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Extracted from Survival Guide to Midwifery, 2nd Edition (2012) Diane M. Fraser and Margaret A. Cooper, Oxford; Churchill Livingstone: 2012. Courtesy Elsevier
Labour is obstructed when there is no advance of the presenting part despite strong uterine contractions. The obstruction usually occurs at the pelvic brim but may occur at the outlet.
If obstructed labour is recognised in the first stage of labour, delivery should be by caesarean section.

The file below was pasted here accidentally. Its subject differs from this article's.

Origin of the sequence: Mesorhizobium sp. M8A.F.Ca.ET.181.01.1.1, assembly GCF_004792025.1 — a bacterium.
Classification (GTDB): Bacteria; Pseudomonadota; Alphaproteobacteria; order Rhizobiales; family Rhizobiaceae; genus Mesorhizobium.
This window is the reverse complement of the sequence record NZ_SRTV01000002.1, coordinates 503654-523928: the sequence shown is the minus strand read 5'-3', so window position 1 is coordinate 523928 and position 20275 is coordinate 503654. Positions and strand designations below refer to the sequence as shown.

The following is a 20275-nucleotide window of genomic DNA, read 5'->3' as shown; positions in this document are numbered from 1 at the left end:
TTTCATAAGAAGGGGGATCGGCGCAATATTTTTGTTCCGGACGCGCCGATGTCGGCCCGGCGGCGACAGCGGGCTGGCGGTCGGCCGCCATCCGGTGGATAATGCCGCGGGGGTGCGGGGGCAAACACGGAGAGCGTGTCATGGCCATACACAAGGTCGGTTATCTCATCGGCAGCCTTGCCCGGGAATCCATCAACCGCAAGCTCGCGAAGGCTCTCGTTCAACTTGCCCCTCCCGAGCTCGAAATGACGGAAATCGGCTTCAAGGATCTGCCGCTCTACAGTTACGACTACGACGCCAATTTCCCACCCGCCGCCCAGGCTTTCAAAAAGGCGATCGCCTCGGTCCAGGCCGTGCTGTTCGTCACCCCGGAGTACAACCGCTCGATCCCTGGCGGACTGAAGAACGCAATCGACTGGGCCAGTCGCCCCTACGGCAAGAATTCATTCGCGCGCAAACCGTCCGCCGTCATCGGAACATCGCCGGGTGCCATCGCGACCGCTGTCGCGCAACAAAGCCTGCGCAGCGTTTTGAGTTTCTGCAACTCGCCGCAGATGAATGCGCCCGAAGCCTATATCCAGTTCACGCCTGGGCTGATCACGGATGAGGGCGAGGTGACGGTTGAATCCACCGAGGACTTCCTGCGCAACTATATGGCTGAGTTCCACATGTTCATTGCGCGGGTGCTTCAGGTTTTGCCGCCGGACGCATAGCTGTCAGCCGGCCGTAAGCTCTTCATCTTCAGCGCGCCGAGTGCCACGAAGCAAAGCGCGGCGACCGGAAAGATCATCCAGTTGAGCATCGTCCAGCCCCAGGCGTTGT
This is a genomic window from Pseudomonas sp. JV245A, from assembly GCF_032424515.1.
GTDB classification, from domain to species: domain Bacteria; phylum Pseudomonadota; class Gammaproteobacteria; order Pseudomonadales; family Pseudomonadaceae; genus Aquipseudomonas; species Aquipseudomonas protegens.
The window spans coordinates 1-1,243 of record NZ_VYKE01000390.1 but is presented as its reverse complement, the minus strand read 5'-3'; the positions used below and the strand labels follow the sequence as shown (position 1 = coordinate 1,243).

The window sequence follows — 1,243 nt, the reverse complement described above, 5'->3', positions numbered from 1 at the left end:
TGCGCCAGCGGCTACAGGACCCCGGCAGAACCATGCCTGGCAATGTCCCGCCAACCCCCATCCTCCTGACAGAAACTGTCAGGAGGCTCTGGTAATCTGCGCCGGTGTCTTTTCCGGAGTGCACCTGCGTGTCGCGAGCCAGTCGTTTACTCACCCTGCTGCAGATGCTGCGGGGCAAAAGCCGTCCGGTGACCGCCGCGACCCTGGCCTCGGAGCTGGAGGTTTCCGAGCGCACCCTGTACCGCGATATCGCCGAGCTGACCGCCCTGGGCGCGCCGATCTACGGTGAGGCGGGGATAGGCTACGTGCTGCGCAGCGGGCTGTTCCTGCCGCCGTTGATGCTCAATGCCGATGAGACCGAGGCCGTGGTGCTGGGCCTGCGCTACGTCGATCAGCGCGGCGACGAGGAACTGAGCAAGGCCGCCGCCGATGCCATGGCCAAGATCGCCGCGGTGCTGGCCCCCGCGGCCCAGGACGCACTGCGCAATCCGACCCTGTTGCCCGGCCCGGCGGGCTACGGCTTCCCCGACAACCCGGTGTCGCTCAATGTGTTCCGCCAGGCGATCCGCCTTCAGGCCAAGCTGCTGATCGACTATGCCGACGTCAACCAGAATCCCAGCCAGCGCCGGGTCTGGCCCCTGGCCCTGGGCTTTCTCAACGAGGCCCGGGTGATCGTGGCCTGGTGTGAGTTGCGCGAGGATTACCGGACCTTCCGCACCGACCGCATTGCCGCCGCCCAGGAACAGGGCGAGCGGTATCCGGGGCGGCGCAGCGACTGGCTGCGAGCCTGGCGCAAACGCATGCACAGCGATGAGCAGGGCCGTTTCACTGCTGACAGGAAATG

World Health Organization, Managing prolonged and obstructed labour. Midwifery education module 3. http://www.who.int/maternal_child_adolescent/documents/3_9241546662/en/
Royal College of Obstetricians & Gynaecologists (2012). Shoulder dystocia (Green-top guideline No 42). https://www.rcog.org.uk/en/guidelines-research-services/guidelines/gtg42/